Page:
Volkswagen has begun to narrow the focus of its internal Dieselgate investigation. The probe, conducted by the independent U.S. law firm Jones Day supported by consultants from Deloitte, has sharpened its focus to 20 people, a source close to the investigation told Reuters yesterday. Sources had informed Reuters earlier this month that ten senior managers had been suspended as a result of the ongoing probe. Six individuals are reportedly named.
The ongoing internal probe is looking at as many as 40 persons, sources said, who were involved in some way with the illegal activities. “This includes a number of people who can be ruled out as perpetrators but who were witnesses,” a source said. The number of those actively involved in the Dieselgate scheme is in the 10 to 20 range, the source said. The exact number of persons believed to have participated actively in the emissions cheating scandal is supposed to be confidential. VW has declined any comment.
The internal investigation follows last month’s admission by the automaker that it had cheated on its diesel emissions testing by installing cheatware in the automotive computer systems of as many as 11 million vehicles worldwide. In the U.S., the automaker informed the Environmental Protection Agency (EPA) that 500,000 cars were affected by the scheme in which engineers had to install engine management software that game testing systems so that VW diesels passed emission rule. The trick used was a “defeat switch,” or software routine that recognized certain telltales that could indicate a test was underway. The telltales included wheel slip angles, rotational speed, whether vehicle stability control was on or off and the like. If the software saw changes that agreed with its algorithm, the VW went into “test mode” and passed emissions rule. At the end of the test, it would go back to standard mode for performance and fuel economy. At the same time, emissions rose by about 40 times.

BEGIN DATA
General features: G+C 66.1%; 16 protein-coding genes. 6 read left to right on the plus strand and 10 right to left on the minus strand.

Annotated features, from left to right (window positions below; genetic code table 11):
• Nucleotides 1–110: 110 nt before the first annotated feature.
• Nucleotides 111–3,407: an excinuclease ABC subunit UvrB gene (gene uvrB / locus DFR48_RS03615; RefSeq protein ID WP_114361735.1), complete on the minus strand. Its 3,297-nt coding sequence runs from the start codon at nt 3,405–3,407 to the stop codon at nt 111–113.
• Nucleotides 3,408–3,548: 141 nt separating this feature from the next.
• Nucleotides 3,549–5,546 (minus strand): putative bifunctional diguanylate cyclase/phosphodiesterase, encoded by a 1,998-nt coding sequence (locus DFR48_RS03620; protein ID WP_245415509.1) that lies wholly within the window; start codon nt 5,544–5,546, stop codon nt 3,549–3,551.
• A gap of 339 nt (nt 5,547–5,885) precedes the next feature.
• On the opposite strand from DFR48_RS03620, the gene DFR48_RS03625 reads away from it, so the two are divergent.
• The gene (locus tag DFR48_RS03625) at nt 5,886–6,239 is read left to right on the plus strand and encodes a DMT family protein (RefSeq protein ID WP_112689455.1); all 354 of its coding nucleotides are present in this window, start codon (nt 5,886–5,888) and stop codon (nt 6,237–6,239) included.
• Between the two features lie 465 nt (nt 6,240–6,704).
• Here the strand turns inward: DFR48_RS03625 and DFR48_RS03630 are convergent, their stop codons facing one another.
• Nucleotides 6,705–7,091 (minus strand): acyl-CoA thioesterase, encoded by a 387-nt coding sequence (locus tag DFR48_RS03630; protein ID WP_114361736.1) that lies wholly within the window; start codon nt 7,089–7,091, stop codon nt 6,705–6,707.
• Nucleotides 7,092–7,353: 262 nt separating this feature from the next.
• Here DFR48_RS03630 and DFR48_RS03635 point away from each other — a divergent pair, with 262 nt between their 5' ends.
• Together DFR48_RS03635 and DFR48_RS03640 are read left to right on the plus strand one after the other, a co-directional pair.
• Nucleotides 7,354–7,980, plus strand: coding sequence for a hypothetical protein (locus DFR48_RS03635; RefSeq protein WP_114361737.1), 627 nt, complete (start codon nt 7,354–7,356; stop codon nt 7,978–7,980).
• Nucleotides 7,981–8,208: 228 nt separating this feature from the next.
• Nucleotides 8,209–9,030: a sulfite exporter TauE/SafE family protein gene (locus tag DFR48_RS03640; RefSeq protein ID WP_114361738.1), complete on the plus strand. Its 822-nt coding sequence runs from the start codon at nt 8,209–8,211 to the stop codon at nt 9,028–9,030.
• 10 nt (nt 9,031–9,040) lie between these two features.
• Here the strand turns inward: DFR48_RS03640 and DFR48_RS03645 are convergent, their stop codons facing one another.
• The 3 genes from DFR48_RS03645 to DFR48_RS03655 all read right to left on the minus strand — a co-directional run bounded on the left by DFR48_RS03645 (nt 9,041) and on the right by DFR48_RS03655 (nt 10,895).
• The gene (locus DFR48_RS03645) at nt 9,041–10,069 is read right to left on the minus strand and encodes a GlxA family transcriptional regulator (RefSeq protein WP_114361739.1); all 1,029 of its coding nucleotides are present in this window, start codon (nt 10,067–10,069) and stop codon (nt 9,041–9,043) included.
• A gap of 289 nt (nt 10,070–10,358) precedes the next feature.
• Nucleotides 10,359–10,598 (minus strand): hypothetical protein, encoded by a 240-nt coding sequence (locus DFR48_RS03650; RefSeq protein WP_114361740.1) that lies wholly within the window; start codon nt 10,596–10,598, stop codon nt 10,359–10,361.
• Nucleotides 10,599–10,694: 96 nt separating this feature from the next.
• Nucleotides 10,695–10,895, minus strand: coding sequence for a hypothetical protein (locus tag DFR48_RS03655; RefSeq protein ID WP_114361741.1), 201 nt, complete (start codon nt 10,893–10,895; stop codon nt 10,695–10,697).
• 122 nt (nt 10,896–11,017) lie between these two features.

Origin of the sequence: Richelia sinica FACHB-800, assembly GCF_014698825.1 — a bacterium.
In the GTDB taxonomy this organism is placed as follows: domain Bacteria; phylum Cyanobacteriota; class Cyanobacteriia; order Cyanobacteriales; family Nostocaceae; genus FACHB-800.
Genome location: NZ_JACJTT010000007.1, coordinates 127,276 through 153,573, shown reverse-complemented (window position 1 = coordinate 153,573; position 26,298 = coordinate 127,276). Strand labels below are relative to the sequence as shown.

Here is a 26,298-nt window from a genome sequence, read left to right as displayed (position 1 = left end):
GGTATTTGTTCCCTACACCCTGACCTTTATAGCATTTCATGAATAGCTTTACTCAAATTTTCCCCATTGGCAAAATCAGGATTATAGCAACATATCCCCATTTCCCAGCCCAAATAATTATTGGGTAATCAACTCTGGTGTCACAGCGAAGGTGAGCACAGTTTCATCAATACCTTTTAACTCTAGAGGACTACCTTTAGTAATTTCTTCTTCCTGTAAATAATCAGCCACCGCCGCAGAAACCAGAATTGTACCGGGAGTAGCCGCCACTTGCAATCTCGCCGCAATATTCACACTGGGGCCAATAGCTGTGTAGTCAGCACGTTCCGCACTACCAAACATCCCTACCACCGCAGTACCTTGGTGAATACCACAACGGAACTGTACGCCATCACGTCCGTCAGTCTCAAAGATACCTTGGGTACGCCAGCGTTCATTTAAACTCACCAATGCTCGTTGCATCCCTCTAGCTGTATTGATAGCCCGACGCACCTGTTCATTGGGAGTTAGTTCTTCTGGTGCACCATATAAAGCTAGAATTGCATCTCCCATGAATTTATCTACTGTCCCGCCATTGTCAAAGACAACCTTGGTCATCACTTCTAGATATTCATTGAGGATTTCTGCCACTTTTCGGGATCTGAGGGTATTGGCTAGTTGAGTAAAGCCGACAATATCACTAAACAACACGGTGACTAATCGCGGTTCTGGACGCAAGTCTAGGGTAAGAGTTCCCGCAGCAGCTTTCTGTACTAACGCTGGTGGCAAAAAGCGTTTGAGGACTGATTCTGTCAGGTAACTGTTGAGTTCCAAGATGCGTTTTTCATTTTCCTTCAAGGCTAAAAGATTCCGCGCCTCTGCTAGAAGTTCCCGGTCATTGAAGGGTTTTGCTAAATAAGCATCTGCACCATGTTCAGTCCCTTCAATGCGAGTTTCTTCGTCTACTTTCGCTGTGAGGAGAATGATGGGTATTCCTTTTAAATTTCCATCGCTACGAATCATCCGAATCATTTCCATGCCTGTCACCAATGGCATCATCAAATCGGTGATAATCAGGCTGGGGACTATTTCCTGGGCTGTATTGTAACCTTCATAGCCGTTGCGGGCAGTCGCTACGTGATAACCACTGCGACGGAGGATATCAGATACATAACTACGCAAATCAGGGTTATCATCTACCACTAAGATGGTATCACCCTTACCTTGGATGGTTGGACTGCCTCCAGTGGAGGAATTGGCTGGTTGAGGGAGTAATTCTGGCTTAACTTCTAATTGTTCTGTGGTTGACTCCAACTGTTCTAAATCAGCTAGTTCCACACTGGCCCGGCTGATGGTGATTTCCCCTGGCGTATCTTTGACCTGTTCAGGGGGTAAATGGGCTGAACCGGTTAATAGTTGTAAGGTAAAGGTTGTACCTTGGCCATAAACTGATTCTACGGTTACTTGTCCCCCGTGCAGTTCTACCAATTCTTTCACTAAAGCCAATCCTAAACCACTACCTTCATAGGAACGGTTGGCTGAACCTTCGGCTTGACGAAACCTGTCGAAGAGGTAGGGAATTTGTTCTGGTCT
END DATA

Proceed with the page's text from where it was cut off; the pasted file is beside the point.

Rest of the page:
Meantime, in the German city of Braunschweig, investigators are looking closely at several people for possible criminal acts. A spokesman for the prosecutor’s office said the charges those people may face could be fraud or violation of competition rules. Prosecutors raided VW’s offices Wolfsburg seeking evidence in their investigation. Prosecutors are looking at electronic and other materials dating back to 2005 when VW decided to push diesel technology. Matthias Mueller, recently appointed the head of VW, has said those responsible will face severe consequences.
In other Dieselgate-related news, VW has set aside $7.3 billion for initial Dieselgate costs. Though no one knows that the final tally will be, some have speculated that it could be as high as $43.5 billion, said Automotive News yesterday.